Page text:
O’Brien is the third generation of his family to operate GTC. “I know full well the promises that have been made in the past. We are ready to put boots on the ground and lay fiber. The Governor has put a lot of money on the table, and Wheeler County has a darn good shot at getting part of it. That is why I am here.”
O’Brien said he previously approached the City Council to request support of a broadband initiative, but both the City and County opted for Windstream/ Kinetic. “We feel like this is our best opportunity, not just for Glenwood Telephone, but for Wheeler County to solve the digital divide. For too long other providers have promised service, especially in rural in areas, and not delivered.”
Noting that over 90% of GTC’s customers have broadband, O’Brien said, “We believe this can be done. This grant is focused on the last mile customers. That is who you are going to get funding for in this last grant.” The last mile customers are those who have not been included in the broadband network that already exists.
O’Brien said he had already approached the Wheeler County Commission regarding his proposal and has gotten letters of support from all three County Commissioners, as well as from Sen. Blake Tillery, R-Vidalia, and Rep. Leesa Hagan, R-Lyons, whose areas of representation include Wheeler County. Wheeler County Sheriff Randy Rigdon, Wheeler County Superintendent of Schools Suzanne Couey, The Wheeler County Chamber of Commerce, and the City of Glenwood have also written letters of support. He assured the City Council that no funds are needed from it since GTC would provide any matching funds required for the broadband expansion. He did ask that the City consider a franchise agreement so that his company can build out, including providing service to the residents within the City of Alamo (Railroad Street to Slaton Street area) that have not yet been served through Windstream.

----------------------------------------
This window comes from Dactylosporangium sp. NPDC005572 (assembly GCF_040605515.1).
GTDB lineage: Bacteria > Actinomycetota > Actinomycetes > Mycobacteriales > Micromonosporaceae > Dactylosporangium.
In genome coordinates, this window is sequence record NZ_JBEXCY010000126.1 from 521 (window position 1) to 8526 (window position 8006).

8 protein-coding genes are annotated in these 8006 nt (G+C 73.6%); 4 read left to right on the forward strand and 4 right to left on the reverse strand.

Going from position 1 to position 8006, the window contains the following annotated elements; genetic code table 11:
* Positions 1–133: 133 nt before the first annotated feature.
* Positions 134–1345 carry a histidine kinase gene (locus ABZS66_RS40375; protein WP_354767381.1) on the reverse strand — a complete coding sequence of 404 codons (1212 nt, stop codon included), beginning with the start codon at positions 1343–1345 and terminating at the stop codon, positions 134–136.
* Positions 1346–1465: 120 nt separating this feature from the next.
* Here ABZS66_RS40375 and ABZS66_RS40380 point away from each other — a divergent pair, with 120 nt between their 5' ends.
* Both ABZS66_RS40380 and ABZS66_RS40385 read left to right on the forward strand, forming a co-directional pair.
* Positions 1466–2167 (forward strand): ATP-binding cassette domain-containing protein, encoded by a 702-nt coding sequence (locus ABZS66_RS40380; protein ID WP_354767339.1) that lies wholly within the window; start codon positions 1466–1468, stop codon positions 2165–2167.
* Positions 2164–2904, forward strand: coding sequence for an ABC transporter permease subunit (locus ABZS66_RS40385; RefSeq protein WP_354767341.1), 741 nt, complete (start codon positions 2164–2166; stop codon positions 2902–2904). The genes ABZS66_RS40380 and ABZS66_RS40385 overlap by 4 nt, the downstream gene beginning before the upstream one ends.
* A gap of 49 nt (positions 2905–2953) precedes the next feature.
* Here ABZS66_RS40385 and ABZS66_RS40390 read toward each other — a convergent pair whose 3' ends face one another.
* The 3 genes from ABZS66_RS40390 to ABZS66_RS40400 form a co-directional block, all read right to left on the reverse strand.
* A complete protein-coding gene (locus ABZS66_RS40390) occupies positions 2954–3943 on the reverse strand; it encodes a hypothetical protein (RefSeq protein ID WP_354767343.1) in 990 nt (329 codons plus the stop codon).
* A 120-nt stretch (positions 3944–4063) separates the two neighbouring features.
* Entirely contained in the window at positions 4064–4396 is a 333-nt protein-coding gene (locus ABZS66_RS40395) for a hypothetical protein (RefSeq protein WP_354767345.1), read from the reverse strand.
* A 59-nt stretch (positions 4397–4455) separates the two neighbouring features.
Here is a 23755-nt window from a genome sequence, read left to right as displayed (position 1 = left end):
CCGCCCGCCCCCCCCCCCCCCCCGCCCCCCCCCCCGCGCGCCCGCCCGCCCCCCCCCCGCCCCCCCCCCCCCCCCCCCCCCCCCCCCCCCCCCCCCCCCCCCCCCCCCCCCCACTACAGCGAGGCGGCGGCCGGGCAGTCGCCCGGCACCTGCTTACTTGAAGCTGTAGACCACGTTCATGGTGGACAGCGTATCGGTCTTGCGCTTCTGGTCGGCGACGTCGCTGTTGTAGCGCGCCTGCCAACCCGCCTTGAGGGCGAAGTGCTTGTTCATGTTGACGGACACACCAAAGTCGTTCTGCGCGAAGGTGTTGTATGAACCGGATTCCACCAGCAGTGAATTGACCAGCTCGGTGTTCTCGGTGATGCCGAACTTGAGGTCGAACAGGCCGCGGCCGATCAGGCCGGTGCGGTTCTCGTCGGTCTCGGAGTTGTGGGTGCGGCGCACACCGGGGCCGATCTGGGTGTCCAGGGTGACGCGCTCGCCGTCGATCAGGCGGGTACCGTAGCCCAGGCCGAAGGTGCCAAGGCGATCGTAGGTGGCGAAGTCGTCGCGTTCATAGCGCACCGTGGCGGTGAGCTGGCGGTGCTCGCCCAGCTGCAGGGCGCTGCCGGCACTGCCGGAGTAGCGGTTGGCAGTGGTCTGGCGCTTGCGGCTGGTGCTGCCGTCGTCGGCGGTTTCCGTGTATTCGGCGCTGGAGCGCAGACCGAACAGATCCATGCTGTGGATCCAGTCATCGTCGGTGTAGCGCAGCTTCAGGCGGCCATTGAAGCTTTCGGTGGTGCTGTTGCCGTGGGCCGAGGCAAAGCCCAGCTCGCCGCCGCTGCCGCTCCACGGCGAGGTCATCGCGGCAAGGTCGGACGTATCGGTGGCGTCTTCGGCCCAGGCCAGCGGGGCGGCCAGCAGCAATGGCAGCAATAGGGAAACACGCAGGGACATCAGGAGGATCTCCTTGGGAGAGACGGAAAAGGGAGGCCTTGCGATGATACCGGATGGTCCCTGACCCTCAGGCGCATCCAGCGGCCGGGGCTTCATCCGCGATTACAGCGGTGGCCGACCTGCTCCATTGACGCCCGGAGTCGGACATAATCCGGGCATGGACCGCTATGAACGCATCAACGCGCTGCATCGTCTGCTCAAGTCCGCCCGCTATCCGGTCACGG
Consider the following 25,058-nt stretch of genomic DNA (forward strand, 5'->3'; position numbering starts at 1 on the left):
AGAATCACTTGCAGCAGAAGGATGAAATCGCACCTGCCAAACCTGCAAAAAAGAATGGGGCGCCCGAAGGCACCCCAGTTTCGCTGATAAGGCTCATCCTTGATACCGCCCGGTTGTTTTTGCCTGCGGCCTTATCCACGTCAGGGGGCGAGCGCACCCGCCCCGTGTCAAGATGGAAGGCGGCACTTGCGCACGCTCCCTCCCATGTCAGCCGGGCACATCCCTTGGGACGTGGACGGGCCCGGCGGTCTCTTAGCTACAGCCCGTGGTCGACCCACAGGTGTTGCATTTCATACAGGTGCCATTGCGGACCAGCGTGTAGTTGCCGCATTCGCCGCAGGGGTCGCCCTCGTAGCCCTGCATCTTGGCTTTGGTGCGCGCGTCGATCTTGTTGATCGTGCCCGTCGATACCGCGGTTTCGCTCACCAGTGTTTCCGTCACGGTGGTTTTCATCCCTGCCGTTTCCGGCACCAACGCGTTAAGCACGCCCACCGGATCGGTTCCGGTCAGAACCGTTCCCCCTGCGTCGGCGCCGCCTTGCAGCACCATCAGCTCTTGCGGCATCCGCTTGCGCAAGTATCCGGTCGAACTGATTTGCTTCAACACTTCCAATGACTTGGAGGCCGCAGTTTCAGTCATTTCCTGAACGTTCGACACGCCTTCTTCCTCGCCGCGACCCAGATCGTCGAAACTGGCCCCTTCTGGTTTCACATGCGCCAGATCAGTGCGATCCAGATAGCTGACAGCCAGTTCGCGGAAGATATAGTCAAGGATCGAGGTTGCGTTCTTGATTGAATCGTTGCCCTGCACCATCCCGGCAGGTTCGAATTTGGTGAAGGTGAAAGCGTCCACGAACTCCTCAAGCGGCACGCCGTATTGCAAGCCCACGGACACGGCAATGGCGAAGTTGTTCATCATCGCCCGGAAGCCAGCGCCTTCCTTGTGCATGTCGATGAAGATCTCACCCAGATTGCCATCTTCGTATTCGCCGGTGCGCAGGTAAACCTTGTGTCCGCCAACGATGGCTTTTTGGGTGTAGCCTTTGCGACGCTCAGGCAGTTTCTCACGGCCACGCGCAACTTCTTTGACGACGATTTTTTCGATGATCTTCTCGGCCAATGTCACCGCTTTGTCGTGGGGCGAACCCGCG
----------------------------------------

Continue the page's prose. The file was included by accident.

O’Brien’s company is now in the process of laying fiber optic lines on Hope Church Road in the southern part of Wheeler County going toward Spring Hill community, and along Snow Hill Community Church Road going toward Doubletree Road and looping back to Georgia Highway 126 in the northern section of the County.
GTC has links to other carriers, including Progressive, ATT and Windstream to provide service. O’Brien’s company, which has office sites in Glenwood and Alamo, also offers affordable service options through government programs. O’Brien said he has provided community broadband education in the past and is willing to do so again through local resources.
As the smallest independent telephone company in the state, GTC has been serving customers in Wheeler County for 80 years. It now serves 1,000 access lines and has 100 customers on broadband. “As a local provider, we can get to customers quickly.” O’Brien told the City Council that as a local exchange carrier, his company has been stuck in a box, putting in lines where they were requested by customers.
“I feel like we can get out of the box and provide the same quality service we have been providing for 80 years, but I know for a fact that if GTC does not grow, it will die. We need more customers to survive. I really believe this is the last piece of the puzzle in ensuring all of Wheeler County has fiber optic digital access.”